It had a videogame-like feel to it, and kids seemed to love pushing buttons. It’s a good start and I really like how interactive this entire section was. Even during the non-interactive video bits, the kids were enthralled as they learned how LEGO is made.
For Adults: Holy crap, I just wanted the entire Factory Tour to end as soon as it began. The video montages were pretty cool but it’s nothing that you can’t find on Youtube. The thought of being locked in a dark room filled with excited screaming kids isn’t my idea of fun.
I also wasn’t keen on hogging space on the control panels to play the silly Make a Minifigure game.
I did think that the video was slightly nefarious. It seemed to subliminally tell kids that their dreams of working in a LEGO factory were close to zero, since the robots were taking over all the human jobs. I guess it’s educational in a sense that it’s preparing them for a future labour market where robots rule supreme.
After exiting the Factory Tour, you’re greeted by the first ride – Kingdom Quest. If you’ve been to a Legoland Theme Park, this should be a familiar ride.
Basically, you ride in a cart that can sit 4 and you go through a circuit where you have to use the flintlock pistols to shoot at targets such as spiders, skeletons and animated videos to score as many points as you can.
The entire ride is LEGO Castle/Kingdoms themed, so you’ll see familiar characters like Trolls, Skeletons and Knights.
For Kids: I imagine that kids are going to love this ride. They get to ride in a cart and shoot lasers at targets. It feels like an interactive video game and the scoring aspect gives it a bit of a competitive element to it.
The decorations in the ride are also pretty cool as there are life-sized LEGO trolls and all manner of LEGO elements such as giant treasure chests and weapons littering the entire ride.
The kids that I observed seemed to have had a great time and I overheard a few asking their parents if they could go on the ride again. I expect that this will be quite a common request as kids being kids will definitely want to go back to beat their high scores or their friend’s scores.
For Adults: The ride was actually pretty fun. If you’re there with a bunch of friends, the competitive element does get quite fun. I was in a cart with The Short News, Cheepjokes and All About The Brick. All About The Brick trounced us all in the game!
It’s pretty mindless shooting, but because there’s an element of skill involved, I had quite a bit of fun with it. The ride is quite short and it’s over before you know it. As an adult, I would probably be sick of it after the third consecutive ride.
After the Kingdoms Quest ride, you step into Miniland, which is hands down the best feature of the Legoland Discovery Centre. It was my favourite part of the entire thing, and for older LEGO fans, this is the apex attraction.
Miniland is essentially Melbourne, recreated out of LEGO bricks. The name is a little misleading, as it’s technically not built in Miniland Scale unlike the actual Minilands at Legoland Theme Parks.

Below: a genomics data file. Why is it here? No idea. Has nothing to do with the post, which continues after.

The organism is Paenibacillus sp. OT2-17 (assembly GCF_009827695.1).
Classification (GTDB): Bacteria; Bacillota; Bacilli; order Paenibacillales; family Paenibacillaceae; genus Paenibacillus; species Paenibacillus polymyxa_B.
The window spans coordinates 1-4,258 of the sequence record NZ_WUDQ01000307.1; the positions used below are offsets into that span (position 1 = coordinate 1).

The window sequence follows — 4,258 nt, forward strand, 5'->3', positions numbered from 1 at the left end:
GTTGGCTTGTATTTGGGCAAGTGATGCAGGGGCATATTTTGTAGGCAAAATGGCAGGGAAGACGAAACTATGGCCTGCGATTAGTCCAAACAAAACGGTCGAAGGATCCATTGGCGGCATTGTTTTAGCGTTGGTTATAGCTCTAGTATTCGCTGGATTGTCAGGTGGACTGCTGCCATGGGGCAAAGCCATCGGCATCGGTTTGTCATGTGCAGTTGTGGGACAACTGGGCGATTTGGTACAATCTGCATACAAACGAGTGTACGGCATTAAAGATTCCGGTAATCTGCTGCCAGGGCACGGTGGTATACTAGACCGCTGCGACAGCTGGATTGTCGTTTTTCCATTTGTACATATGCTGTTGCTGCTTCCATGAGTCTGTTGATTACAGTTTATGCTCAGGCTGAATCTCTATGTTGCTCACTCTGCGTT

The Miniland at LDC Melbourne is minifigure-scale, which I think is a lot more interesting and engaging, given that people are mostly more familiar with minifigs than they are with Miniland people.
It has all the major Melbourne landmarks that you know and love, and the designers did an exceptional job capturing now only the look of Melbourne, but the vibe as well.
Miniland is absolutely littered with minifigures – there are over 3,000 minifigures inhabiting LEGO Melbourne, and the sheer number of people really helps give off a vibrant metropolitan vibe to the displays.
The Melbourne Miniland also has a Day-Night cycle, so the lights go off at select intervals and the city lights come alive which is pretty cool. It was quite awesome to see the buildings and skyscrapers light up when the lights go down – it transforms the entire look of the city.
That said, the Day-Night cycle could use a bit of improvement. While we were there, I felt that the Night cycle lasted a bit too long, and after while it got quite irritating.
In certain parts of Miniland, it gets quite dark which means you can hardly see anything which means we were left waiting impatiently for the Day Cycle to return to get back to enjoying the finer little details of the city.
I really hope that the LDC tweaks the Night cycle so that it doesn’t take up such a long time. The city lights and all are impressive, but it gets old after awhile.
Miniland is filled with tons of Easter Eggs, and even though I spent most of my time at the LDC in Miniland, I probably didn’t get to properly take the time to fully take in all the details.
There’s a great sense of playfulness with the minifigure inhabitants as you can see in the photos above, so you’re encouraged to linger and “people-watch” to find all sorts of random scenes and characters.
I thought the Flemington Racecourse area, with the minifigures gambling was pretty funny, given that this is supposed to be a children’s indoor playground!
Also, no idea what these minifigures are up to.
I felt a little left out, so I actually flung my little own M-Tron guy to try and get near my buddies, but the execution was botched and now my sigfig is literally planking/faceplanting near them.
See if you can find me and take a photo of my planking M-Tron guy. I’m pretty sure it’s the only M-Tron minifigure of its kind in Miniland!
If you want to see more of Miniland, check out this video I took below!